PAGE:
IHS Markit expects Philippine gross domestic product (GDP) to expand below the government’s target this year as the recent surge in coronavirus disease 2019 (Covid-19) cases is likely to constrain economic recovery.
In a report on Friday, IHS Markit Asia Pacific chief economist Rajiv Biswas said GDP growth for the country in 2021 is estimated to be in the 5- to 6-percent range.
His forecast falls outside the government’s official estimate range of 6.5 to 7.5 percent, but a reversal of the Philippine economy’s revised 9.6-percent slide last year.
“While the Philippine economy is still expected to show a positive growth rebound in 2021, the near-term outlook for the Philippines economy has been dampened by the sharply rising wave of new Covid-19 cases since mid-March 2021,” Biswas stressed.
The rising Covid-19 cases since mid-March has prompted the government to impose the enhanced community quarantine in NCR Plus or the National Capital Region and adjacent provinces of Bulacan, Cavite, Laguna and Rizal. It started on March 29 and was extended until April 11.
The strict strict Covid-19 pandemic control measure, according to Biswas, is expected to constrain the pace of economic recovery in the near term.
“Consequently, the pace of economic recovery in 2021 is likely to be less buoyant than previously expected, with renewed pandemic control measures constraining the momentum of growth recovery in the near term.”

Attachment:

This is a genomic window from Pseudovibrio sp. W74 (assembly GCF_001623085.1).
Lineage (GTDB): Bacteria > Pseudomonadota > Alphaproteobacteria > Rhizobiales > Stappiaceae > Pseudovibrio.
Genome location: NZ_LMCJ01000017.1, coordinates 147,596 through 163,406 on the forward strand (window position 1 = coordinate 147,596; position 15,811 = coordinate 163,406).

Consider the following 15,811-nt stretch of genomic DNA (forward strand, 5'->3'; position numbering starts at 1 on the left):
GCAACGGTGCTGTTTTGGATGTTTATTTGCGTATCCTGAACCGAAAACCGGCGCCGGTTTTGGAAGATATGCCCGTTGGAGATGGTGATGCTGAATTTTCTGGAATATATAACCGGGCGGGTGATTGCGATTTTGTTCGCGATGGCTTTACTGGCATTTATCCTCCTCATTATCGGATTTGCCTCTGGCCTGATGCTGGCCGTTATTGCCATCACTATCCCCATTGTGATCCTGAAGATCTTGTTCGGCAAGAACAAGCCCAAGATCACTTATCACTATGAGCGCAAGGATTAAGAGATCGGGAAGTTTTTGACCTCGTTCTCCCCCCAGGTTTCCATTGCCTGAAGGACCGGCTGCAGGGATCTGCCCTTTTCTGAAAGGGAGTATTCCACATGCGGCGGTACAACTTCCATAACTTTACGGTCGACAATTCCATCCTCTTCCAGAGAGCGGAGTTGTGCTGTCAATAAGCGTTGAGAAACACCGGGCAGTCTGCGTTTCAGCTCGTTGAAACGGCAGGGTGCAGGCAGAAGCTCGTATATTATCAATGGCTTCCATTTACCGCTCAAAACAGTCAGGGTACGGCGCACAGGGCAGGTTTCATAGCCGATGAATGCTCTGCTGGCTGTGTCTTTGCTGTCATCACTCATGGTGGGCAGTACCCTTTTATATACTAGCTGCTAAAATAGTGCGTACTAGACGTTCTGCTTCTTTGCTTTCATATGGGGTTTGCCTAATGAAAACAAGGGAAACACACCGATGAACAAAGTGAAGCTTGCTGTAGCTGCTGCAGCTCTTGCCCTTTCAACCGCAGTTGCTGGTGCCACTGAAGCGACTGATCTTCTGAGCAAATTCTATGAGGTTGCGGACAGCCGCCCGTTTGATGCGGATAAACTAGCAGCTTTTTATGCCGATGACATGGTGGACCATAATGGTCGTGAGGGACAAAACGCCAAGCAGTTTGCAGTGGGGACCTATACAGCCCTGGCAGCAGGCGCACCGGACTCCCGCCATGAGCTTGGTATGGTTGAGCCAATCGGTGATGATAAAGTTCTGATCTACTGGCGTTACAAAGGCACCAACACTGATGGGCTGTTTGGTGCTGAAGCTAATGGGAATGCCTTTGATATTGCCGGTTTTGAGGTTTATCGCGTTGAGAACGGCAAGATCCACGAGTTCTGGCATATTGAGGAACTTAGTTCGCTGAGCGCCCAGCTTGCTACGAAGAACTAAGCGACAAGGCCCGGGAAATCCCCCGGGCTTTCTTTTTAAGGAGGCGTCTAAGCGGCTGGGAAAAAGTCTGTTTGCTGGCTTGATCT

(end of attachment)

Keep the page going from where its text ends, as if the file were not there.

The economist cited, in particular, the latest IHS Markit Philippines Manufacturing Purchasing Managers’ Index, which already fell to 52.2 in March from 52.5 in February. The survey showed evidence of increasing price pressures. Companies also indicated that higher costs incurred by firms were often traced to materials shortages.
He further said the Philippines also confronts significant challenges in vaccinating its population with Covid-19 vaccines due to difficulties in obtaining sufficient vaccine supplies as well as the logistical problems of implementing a large-scale vaccination rollout nationwide.
Biswas added the Philippine government had planned to vaccinate 70 million individuals by end-2021, but so far only 827,000 persons have received their first vaccination dose as of April 5.
“A key problem confronting the Philippines, like many other developing countries, is that it is relying on imported vaccine supplies and is therefore vulnerable to supply disruptions due to ‘vaccine nationalism,’ as some nations with vaccine production facilities prioritize supplies to their own domestic populations due to the mounting human toll of the pandemic,” he emphasized.
Going forward, Biswas said IHS Markit is forecasting stronger GDP growth in 2022 as the Covid-19 pandemic is gradually constrained by widening vaccine rollout in the Philippines, resulting in more normal economic conditions.